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If I were to have a string with something like this:

"if (24 == 24) AND ((true == false) OR (true == true)) AND ('HELLO' != 'WORLD')"

How could I dynamically evaluate that in code using C#/.Net?

We have a dynamic "rules engine" where the user defines rules. So a rule might be

if (@Number == 24) AND ((@SomeVal1 == false) OR (@SomeVal2 == true)) 
  AND ('@CustomerFirstName' != '@CustomerLastName').  

We would like to do a simple search/replace for the @ variables and then evaluate the string.

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Are you looking for "expression parsing" or "run C# code from a string"? Are you looking for writing code yourself or open for libraries? –  Alexei Levenkov Apr 24 '13 at 17:00
Hopefully an already existing library that does this. –  Scottie Apr 24 '13 at 17:01

5 Answers 5

up vote 2 down vote accepted

Treating data as code always carries with it some significant risks, so please think carefully about what security implications this will carry for your application.

C# isn't generally a dynamic language like this, but you can hack in this functionality. Here is an example of a C# version of eval.

Depending on need, expression trees may also be an option, as @Femaref points out.

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This code worked perfectly!! Thank you!! And thank everyone else for the recommendations. –  Scottie Apr 24 '13 at 17:17

You can, but it will take a lot of jumping through hoops. However, the .net framework has Expression Trees which can be used to generate such expressions and compile them to a lambda.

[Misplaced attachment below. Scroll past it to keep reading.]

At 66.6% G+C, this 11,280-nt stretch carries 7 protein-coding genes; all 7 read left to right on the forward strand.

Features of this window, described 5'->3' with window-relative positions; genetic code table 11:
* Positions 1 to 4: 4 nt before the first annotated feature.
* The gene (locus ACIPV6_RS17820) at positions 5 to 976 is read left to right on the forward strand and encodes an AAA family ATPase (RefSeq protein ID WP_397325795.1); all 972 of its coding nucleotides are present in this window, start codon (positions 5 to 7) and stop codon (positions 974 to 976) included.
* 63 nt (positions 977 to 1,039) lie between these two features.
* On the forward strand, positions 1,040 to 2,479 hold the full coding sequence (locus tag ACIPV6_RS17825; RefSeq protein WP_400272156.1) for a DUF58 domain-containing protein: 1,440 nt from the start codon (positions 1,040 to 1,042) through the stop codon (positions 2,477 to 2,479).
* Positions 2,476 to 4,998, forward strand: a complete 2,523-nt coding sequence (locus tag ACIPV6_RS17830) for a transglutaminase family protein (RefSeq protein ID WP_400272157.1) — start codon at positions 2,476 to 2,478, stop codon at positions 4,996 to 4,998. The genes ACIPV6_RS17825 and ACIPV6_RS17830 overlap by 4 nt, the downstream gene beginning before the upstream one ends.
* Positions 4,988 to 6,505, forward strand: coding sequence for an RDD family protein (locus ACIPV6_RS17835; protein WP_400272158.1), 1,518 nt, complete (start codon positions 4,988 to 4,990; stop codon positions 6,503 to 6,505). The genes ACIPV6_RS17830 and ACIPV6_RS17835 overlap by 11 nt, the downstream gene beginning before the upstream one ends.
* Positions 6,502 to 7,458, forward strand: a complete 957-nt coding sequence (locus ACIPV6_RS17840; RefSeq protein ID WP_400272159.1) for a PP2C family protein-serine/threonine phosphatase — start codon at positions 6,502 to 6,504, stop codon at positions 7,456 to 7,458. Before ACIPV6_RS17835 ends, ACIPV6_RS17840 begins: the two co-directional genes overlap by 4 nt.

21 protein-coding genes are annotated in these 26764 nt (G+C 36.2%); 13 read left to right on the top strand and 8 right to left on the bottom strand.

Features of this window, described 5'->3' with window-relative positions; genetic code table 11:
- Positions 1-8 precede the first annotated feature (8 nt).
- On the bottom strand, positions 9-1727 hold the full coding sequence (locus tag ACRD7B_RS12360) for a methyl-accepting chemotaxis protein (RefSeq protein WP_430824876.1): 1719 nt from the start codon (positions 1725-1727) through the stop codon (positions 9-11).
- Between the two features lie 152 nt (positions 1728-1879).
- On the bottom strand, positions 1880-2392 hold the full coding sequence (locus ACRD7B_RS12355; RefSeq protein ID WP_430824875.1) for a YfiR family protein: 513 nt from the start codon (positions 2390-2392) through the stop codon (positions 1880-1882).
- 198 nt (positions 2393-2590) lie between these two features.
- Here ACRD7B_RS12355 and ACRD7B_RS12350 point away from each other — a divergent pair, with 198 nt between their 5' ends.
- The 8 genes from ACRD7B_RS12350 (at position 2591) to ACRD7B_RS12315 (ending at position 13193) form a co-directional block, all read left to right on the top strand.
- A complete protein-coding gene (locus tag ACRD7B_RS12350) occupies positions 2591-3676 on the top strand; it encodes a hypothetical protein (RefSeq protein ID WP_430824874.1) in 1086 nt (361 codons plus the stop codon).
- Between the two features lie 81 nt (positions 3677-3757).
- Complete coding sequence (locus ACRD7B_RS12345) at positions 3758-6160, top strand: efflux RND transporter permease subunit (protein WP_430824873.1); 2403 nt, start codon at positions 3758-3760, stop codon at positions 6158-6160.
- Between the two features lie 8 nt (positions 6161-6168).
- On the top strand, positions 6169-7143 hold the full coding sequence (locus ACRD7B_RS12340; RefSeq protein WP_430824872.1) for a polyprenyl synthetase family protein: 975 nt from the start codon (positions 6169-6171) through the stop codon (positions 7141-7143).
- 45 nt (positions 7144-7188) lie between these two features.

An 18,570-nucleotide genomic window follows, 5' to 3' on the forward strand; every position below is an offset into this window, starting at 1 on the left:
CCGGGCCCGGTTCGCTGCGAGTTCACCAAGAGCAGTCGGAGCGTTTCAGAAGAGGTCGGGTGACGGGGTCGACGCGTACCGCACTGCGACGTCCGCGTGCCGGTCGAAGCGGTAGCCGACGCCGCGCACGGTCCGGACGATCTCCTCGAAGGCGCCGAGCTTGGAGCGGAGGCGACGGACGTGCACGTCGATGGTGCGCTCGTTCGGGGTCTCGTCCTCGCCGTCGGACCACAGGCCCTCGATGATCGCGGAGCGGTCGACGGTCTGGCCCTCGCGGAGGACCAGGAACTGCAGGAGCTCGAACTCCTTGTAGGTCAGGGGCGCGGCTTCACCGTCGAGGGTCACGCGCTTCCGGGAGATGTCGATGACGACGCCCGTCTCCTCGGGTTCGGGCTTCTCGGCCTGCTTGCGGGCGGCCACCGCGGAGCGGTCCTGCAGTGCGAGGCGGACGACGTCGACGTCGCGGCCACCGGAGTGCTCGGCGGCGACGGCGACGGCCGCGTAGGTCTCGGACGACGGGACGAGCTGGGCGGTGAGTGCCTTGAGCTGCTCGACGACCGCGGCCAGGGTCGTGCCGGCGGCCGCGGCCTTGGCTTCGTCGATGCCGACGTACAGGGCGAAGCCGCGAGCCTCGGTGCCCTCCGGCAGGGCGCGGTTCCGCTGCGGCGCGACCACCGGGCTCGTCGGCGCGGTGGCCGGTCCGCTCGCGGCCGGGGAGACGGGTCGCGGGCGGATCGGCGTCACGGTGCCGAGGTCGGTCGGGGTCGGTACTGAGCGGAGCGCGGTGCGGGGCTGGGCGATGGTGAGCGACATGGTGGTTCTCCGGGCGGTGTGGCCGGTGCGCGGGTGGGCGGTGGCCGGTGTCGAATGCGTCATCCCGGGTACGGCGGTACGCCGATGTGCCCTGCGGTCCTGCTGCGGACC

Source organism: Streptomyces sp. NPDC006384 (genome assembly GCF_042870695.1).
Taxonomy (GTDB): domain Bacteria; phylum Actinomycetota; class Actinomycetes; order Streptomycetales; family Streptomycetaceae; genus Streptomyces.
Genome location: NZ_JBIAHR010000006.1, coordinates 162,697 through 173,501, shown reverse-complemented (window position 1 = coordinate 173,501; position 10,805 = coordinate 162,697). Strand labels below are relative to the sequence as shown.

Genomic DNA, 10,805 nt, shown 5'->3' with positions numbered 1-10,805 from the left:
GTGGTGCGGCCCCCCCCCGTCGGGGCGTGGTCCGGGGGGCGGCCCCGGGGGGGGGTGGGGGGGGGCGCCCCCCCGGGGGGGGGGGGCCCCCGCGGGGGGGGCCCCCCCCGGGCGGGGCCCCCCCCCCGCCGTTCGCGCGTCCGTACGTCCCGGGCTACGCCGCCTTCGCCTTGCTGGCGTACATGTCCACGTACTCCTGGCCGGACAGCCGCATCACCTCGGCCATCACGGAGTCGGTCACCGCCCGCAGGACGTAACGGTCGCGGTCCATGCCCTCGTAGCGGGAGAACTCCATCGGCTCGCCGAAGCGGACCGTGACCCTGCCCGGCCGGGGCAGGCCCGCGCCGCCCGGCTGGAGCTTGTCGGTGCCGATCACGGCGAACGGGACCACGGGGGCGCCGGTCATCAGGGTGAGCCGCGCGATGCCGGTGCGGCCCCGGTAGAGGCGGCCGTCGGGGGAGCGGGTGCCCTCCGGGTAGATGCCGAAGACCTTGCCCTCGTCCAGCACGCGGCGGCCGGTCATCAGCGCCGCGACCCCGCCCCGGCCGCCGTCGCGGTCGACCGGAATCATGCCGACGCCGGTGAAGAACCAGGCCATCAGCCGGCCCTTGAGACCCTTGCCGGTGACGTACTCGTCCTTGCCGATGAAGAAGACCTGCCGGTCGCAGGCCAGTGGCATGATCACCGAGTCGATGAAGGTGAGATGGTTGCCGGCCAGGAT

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Apart from Femaref's answer you could also try to interpret the string yourself.

This way then be some sort of DSL (domain specific language). You can read more on DSL's here:

ANTLR (useful tool for building DSL's) http://www.antlr.org/wiki/display/ANTLR3/Antlr+3+CSharp+Target

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Im afraid there is no easy way to do it. You could either parse your string by hand and then use Reflection to get the variables or fields or properties refered to by your @foo syntax, or you could create a dynamic type with a method that reflects your Rule.

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Im not sure how complex expressions you might have. But here is a nice library that i think could handle your example expression. http://ncalc.codeplex.com/

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This looks great for mathmatical calculations, but not so much boolean evaluations. –  Scottie Apr 24 '13 at 18:17
Well boolean evaluation sort of is a mathematical calculation. NCalc library has logical binary operators, we used it sucessfully for similar requirement as yours is. But that were all basic expressions, it all dependes how complex your requirements are. –  jure Apr 24 '13 at 18:57

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